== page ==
A sophisticated urban woman seduces a farmer in the hopes that he will murder his neglected wife and join her in the city, but he soon finds himself rekindling his romance with the latter when she discovers their scheme.
Boasting masterful cinematography to match its well-acted, wonderfully romantic storyline, Sunrise is perhaps the final - and arguably definitive - statement of the silent era.
"F.W. Murnau's Sunrise (1927) conquered time and gravity with a freedom that was startling to its first audiences. To see it today is to be astonished by the boldness of its visual experimentation. Murnau was one of the greatest of the German expressionists; his Nosferatu (1922) invented the vampire movie, and his The Last Laugh (1924) became famous for doing away altogether with intertitles and telling the story entirely with images.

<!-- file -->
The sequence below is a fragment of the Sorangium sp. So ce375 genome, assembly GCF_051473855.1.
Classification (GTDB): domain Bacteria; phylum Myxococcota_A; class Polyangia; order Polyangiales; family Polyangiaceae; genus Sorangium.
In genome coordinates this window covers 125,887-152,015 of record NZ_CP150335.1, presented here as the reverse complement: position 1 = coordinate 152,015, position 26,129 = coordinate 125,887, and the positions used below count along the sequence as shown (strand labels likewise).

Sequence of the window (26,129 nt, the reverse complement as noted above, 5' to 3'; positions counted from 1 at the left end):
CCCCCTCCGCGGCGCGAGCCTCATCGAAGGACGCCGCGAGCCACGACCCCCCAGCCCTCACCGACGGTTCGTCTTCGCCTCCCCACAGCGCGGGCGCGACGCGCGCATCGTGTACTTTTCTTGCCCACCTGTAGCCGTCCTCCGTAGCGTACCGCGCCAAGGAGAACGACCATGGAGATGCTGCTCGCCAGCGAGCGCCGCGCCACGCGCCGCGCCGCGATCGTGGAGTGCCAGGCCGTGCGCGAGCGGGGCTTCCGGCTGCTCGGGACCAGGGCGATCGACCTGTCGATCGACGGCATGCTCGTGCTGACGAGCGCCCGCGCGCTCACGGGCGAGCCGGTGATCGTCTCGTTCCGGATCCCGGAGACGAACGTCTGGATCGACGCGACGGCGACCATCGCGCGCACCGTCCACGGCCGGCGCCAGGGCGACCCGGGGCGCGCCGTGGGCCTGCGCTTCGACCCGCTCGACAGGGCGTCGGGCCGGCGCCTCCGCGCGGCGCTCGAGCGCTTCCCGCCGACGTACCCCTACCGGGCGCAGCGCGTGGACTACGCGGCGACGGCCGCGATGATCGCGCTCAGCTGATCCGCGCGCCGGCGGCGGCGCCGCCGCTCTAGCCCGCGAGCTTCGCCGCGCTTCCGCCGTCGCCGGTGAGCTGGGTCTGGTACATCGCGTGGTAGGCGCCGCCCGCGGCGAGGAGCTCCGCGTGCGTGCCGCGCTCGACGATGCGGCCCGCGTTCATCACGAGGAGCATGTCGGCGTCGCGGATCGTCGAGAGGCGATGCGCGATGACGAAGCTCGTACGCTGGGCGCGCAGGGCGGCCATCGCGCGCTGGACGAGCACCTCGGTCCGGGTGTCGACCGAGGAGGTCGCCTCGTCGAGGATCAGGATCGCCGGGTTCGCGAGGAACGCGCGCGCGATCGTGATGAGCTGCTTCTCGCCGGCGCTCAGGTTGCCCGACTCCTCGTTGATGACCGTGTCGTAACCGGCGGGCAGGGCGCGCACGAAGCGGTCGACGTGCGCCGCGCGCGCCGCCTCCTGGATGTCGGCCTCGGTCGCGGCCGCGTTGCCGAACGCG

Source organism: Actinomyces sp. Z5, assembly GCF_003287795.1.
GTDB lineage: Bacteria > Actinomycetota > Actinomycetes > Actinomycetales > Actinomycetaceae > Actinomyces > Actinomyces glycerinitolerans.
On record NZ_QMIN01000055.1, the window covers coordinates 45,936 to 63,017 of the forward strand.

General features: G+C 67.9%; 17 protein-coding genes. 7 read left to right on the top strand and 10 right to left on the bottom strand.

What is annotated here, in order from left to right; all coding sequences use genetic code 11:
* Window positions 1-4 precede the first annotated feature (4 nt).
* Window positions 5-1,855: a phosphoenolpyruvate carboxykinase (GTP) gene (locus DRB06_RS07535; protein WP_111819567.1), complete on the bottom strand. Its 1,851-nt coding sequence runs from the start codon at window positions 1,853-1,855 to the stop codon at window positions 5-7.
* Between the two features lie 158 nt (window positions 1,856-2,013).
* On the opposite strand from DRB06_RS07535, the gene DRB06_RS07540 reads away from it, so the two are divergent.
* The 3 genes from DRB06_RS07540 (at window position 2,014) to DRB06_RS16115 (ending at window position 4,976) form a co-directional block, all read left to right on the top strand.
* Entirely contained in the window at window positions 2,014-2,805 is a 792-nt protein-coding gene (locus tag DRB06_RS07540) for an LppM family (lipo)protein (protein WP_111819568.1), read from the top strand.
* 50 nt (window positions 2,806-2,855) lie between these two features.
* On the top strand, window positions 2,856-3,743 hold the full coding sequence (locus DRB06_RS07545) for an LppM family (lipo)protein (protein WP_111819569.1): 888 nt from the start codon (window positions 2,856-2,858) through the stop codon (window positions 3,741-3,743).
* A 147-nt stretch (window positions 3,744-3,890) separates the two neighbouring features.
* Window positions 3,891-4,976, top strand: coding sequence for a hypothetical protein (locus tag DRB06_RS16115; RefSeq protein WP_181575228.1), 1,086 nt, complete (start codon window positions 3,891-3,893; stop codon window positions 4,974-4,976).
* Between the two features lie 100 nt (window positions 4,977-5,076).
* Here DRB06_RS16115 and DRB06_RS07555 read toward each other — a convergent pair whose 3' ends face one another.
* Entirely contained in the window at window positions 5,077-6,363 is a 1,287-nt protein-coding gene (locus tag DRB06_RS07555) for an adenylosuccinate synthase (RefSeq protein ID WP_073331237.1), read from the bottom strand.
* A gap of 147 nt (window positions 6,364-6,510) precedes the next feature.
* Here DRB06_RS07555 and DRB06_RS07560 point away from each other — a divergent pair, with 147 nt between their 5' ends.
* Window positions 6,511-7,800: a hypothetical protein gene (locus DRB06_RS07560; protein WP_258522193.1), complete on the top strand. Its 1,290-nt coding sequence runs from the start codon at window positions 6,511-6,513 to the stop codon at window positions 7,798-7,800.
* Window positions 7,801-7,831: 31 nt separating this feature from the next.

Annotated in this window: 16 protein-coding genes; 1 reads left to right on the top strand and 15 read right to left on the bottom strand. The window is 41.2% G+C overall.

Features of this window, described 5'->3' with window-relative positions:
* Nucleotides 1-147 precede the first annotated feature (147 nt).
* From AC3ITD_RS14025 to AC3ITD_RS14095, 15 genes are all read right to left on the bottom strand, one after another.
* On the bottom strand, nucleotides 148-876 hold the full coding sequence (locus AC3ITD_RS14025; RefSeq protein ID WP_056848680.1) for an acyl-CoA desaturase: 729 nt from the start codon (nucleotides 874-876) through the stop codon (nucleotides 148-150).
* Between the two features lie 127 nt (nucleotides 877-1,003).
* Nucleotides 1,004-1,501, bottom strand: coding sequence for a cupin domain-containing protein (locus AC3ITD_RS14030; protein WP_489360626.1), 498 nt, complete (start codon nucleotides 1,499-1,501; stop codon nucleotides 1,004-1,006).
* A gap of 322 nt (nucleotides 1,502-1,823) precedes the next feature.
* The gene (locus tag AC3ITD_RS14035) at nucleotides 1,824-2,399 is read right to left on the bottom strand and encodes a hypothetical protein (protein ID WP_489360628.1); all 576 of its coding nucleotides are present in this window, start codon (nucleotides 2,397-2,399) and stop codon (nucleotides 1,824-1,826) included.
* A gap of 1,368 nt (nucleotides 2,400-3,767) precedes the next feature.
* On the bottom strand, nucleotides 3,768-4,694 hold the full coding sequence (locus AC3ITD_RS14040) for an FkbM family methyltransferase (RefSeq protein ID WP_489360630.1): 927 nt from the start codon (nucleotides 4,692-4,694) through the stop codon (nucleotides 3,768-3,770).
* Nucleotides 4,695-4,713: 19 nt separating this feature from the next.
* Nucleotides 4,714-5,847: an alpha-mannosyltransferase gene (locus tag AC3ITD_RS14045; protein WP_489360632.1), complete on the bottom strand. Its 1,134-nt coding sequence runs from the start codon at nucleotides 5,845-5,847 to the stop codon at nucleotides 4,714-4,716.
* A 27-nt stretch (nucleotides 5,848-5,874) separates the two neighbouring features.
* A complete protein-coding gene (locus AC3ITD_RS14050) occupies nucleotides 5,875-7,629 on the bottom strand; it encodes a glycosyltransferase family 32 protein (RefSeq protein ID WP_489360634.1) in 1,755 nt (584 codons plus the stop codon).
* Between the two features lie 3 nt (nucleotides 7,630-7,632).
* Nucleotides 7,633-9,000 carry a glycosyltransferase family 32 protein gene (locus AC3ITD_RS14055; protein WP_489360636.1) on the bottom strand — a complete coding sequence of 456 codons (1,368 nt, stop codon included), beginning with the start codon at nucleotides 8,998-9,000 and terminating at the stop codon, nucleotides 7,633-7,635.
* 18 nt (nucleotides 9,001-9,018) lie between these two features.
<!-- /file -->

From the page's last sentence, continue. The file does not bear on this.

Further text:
Summoned to the United States by William Fox to make a film for his new studio, Murnau worked with the cinematographers Charles Rosher and Karl Struss to achieve an extraordinary stylistic breakthrough." Roger Ebert